Crossing over

The first week back to school after winter break is usually a tough one. Take for instance, my homeroom. One would have thought they had walked into a busy 20-something bar (minus the alcohol), with all the varying conversations, yelling over each other, and water bottles flipping so hard that they resembled hard-core bass being spun by a stocking-hat wearing D.J.

I was never a fan clubs in my 20s. In my mid-thirties, I have less patience for noise, especially at 7:55 a.m. on a Tuesday. But, I get it. Students needed to hug their friends, gossip about all that had happened in the 10 days since they last saw each other, and generally, be a kid. So, for 25 minutes, Club322 was open for business, that is until breakfast was over and we reverted back to Room 322, Literacy Class.

Engaging students after a break can, flip or flop (HGTV fans, get it?!). My goal – flip students from their vacation brains back to their engaged, critical-thinking school brains. Easy, right?!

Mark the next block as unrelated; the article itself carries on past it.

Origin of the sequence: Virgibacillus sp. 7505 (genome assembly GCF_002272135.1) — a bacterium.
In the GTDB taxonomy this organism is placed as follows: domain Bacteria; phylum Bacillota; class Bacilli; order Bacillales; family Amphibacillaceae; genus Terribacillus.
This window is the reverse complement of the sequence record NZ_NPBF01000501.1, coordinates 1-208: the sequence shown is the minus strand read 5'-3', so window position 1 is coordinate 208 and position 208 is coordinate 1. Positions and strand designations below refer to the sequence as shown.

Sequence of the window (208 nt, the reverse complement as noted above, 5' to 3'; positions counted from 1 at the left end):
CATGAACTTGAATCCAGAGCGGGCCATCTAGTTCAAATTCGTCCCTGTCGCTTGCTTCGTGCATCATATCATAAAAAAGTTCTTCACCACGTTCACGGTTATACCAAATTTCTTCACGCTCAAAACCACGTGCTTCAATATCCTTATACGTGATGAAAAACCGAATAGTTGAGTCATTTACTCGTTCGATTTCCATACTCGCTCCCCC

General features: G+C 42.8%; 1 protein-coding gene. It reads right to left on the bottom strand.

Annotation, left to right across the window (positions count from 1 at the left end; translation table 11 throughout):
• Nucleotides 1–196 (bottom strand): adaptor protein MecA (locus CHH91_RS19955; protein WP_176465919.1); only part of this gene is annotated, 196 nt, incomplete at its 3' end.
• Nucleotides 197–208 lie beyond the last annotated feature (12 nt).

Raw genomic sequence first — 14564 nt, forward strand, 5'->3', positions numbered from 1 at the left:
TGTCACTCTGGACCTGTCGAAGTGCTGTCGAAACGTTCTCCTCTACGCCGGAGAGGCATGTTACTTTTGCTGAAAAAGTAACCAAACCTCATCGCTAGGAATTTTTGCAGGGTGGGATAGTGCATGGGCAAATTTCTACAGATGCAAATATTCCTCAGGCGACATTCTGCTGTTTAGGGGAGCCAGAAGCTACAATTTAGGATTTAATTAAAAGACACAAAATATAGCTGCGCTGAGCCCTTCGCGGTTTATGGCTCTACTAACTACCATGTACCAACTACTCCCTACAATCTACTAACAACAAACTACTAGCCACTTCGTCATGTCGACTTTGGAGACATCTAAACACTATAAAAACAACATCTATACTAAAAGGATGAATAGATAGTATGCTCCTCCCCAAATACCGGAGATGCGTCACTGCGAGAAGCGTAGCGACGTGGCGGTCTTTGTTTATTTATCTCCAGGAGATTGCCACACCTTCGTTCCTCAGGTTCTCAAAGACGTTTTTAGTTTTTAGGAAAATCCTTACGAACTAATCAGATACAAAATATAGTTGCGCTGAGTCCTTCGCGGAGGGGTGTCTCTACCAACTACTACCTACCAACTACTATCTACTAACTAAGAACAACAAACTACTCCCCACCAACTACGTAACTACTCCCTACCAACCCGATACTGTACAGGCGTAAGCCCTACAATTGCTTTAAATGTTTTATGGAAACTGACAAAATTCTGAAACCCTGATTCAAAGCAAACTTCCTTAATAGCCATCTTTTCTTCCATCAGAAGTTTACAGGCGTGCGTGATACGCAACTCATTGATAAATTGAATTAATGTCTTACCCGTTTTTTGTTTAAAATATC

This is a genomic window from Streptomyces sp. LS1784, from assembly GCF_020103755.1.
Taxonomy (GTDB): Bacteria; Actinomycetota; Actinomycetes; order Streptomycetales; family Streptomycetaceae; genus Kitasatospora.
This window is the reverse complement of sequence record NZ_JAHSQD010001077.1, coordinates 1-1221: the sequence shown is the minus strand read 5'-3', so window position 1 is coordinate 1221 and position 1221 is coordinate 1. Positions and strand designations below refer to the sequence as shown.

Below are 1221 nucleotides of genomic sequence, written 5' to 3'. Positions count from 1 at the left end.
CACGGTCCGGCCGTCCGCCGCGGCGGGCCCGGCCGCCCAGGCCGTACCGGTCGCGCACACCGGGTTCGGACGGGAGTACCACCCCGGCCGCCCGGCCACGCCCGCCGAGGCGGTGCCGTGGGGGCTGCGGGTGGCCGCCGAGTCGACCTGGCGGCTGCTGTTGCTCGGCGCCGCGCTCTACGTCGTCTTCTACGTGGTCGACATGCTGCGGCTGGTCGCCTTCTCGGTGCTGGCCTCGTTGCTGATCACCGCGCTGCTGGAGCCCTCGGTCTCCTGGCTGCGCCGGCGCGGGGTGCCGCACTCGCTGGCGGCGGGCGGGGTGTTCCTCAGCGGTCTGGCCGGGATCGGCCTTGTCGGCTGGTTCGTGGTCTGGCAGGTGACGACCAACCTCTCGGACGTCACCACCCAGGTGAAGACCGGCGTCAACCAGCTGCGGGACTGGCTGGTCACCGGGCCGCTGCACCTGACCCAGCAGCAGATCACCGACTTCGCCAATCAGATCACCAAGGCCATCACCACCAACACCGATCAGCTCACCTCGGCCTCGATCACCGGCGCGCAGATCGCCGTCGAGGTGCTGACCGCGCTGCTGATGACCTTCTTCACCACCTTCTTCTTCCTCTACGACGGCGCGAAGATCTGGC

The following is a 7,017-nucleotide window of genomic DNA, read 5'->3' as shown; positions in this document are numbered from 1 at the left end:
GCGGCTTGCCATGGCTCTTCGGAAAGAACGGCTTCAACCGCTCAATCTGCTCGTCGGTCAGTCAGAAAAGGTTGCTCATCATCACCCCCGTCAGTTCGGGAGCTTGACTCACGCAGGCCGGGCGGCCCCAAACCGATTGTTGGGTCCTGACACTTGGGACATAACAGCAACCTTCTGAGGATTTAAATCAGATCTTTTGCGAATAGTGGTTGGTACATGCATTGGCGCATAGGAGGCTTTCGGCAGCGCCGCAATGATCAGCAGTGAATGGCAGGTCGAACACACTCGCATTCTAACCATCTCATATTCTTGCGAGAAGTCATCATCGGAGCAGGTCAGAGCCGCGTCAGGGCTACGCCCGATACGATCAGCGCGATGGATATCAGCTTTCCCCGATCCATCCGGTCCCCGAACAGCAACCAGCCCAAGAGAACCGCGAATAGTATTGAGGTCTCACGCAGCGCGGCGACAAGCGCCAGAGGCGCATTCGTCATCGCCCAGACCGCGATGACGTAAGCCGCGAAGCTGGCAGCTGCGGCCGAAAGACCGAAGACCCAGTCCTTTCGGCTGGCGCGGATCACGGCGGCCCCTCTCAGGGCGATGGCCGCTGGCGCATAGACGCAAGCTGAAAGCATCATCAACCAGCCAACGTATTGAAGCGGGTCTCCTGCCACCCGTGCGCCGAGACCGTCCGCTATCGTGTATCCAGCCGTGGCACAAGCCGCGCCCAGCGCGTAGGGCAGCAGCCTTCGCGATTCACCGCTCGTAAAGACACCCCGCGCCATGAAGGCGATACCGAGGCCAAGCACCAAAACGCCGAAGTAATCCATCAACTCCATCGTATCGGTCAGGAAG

Of course, nothing is easy when it comes to middle school students! I knew I had to “hook” them and I had just the tool – Kwame Alexander‘s fantastic novel, The Crossover. Seriously, if you have not read this one, I encourage beg you to do so.

Reasons why I love The Crossover (and why your students will too!)

  • It’s written in poems. Most students (and some teachers, including myself) struggle with writing poetry. Thus, teaching it usually makes me utter things like, “Ughhhhhhhh” – let me just say, the struggle has always been real. Until now.  The Crossover allows students the opportunity to read various types of poems, which obviously lends itself to teaching poetry – it’s a win-win for teachers! My students are so engaged in this book and I’m even learning that my spoken word is pretty on point (a student told me this, so it’s clearly true). I mean, just look at this poem and tell me you’re not dying to read more…img_6593
  • Sports. If you’re a middle schooler, chances are, you’re hype about some kind of sport. If you’re a middle school boy, that sport is probably basketball. The Crossover is about basketball, which will already appeal to many students. But of course, there are those who sit at their desks and glare at me, thinking, I hate sports, therefore I will hate this book. This is where I say, “Not so fast, because aside from basketball, this book also has…”